27 “You have heard that it was said, “You shall not commit adultery.’ 28 But I say to you that everyone who looks at a woman with lust has already committed adultery with her in his heart. 29 If your right eye causes you to sin, tear it out and throw it away; it is better for you to lose one of your members than for your whole body to be thrown into hell. 30 And if your right hand causes you to sin, cut it off and throw it away; it is better for you to lose one of your members than for your whole body to go into hell.

31 “It was also said, “Whoever divorces his wife, let him give her a certificate of divorce.’ 32 But I say to you that anyone who divorces his wife, except on the ground of unchastity, causes her to commit adultery; and whoever marries a divorced woman commits adultery.

33 “Again, you have heard that it was said to those of ancient times, “You shall not swear falsely, but carry out the vows you have made to the Lord.’ 34 But I say to you, Do not swear at all, either by heaven, for it is the throne of God, 35 or by the earth, for it is his footstool, or by Jerusalem, for it is the city of the great King. 36 And do not swear by your head, for you cannot make one hair white or black. 37 Let your word be “Yes, Yes’ or “No, No'; anything more than this comes from the evil one.

 

Let’s get a few things straight about these verses right from the get-go.  If we think this is some kind of Jesus-versus-sinner smack down that includes only some people, let’s think again.  It looks to me like the final score would be Jesus: 7 billion; people: 0. Borrowing Paul’s words from the Corinthians reading, there is no milk for children here, it’s all solid food.

Over and over in these verses Jesus says, “You’ve heard it said…but I say to you…”

It isn’t enough not to murder; Jesus orders us to choose our words oh so carefully.

It isn’t enough not to commit adultery; Jesus orders us see other people as people, not objects.

It isn’t enough not to divorce; Jesus orders us not to throw people away on a whim.

It isn’t enough not to lie; Jesus orders us to live so truthfully that we’ve no need to make an oath.

If you spend any time around a Lutheran church, it won’t take too long before someone would say that Jesus is talking about “law” in these verses.  To which some of us could nod and agree and move on as if we understood what that means.  Hanging around the same Lutheran church you might hear over time that the law “leads to death while the gospel gives life.”[1]  Another catchy phrase but I wonder if it has lost some punch over time; wildly misinterpreted to mean the law doesn’t matter so domesticated into spiritual milk, not solid food.  Let’s try to stay squarely in the solid food category here this morning shall we?

I’ve been on a tear about these verses this week.  They come on the heels of my family attending a funeral for the young adult son of some friends of ours.  He took his own life after physically surviving a tour in Afghanistan.  Hearing Jesus’ words through Eric’s despair, gives those words urgency.  We are a people who are given new life and freedom in Jesus.  Out of this new life and freedom we are called to “offer hope and healing in Jesus Christ”.[2]  If this is a given, then Jesus’ words are directed to us and into our relationships with other people.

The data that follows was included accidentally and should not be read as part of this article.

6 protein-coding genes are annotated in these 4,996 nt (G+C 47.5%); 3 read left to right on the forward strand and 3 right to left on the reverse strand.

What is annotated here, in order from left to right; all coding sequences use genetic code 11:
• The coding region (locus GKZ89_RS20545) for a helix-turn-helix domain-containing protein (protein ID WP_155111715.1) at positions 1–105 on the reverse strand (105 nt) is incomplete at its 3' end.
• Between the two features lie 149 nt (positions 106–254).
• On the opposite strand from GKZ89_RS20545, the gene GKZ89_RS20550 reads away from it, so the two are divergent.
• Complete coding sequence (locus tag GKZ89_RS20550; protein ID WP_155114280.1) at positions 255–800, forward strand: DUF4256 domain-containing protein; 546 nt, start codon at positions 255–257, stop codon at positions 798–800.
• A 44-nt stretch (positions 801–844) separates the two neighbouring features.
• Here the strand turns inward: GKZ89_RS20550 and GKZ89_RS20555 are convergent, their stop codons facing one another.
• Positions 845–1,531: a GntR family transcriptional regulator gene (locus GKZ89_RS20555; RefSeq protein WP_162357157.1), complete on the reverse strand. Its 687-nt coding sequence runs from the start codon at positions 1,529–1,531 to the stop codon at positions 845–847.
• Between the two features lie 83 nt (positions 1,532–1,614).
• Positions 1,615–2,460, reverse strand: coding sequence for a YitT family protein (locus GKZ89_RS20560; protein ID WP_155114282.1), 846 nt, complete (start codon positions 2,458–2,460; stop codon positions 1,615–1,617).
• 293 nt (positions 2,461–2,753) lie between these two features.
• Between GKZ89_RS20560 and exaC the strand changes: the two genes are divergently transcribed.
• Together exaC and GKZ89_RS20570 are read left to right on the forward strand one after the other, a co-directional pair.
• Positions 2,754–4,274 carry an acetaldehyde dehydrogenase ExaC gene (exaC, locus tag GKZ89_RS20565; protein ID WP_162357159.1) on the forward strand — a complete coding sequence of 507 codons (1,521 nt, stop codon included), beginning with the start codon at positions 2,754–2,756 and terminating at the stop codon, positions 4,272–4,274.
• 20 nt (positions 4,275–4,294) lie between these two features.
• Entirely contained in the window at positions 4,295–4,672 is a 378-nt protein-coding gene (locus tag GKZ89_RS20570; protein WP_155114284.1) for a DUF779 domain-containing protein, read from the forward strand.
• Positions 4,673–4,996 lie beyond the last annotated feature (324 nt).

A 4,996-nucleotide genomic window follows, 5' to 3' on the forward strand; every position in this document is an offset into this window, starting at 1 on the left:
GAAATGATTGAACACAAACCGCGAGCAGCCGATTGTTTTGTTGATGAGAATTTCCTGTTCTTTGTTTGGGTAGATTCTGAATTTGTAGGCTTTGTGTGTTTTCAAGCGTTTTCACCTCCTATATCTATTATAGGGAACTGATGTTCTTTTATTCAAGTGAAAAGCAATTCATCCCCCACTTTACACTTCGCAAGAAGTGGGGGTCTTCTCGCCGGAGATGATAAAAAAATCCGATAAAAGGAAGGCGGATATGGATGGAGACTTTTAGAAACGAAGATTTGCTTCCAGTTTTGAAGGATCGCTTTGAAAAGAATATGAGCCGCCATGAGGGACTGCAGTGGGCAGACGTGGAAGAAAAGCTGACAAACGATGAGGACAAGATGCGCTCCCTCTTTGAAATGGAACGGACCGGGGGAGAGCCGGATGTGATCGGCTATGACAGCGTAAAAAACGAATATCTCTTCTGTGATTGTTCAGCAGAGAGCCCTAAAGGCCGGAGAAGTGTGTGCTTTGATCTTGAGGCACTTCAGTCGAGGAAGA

No longer self-centered, we are made Christ centered – made free to look deeply into the cracks and fractures of those relationships for our own culpability.  And Jesus gives us four places to start looking: Anger – Adultery – Divorce – Oaths.

None of these places are comfortable and there are easy ways to end up in the proverbial ditch along the way.  But I believe that Jesus words have life and death implications for us in the here and now which makes the risk of the ditch worth it.  I’ll make you a deal.  I’ll try to avoid any ditches and you can tell me me if you think I ended up in one (pastor.caitlin.trussell@gmail.com).

Have you ever been angry with someone?  That deep, simmering kind of anger that may even have had a righteous origin?  But somewhere along the way the righteousness part of the anger was lost and now it hangs around like a bitter, old friend. The anger simmers on a slow, inside burn that keeps us away from the one who made us angry but also cuts us off from everyone else.  Making us prisoners of our own anger, our own private hell on earth.   Perhaps it is because there is no life in this anger that Jesus is so adamant about reconciliation.  Not to be confused with a bland acceptance of the status quo, reconciliation is a commitment to stay in relationship across intellectual disagreement and injured feelings.  Because, left unchecked, anger has a way of infecting families, communities, institutions, and countries.  Any of this sounding familiar?

In the adultery verses, Jesus focuses on those of us doing the looking.  He challenges our treatment of people as objects that exist for our pleasure.  What’s the harm, we might ask?  Just as anger destroys relationship and creates hell on earth, treating people as objects denies relationship and creates hell on earth.  On a smaller scale, once we make an object of someone, someone who exists for our pleasure, then what’s to stop us from hurting them when they make us unhappy?  The violence of partner and child abuse has at its roots the objectification of people.  So too does the modern day human trafficking and slavery crisis.  Jesus’ hyperbole about gouging out our eyes and cutting off our hands if they lead us to make people into objects is attention getting.   People are not to be treated as objects and it seems that Jesus is challenging us to consider the ways in which we are doing so and to stop doing it.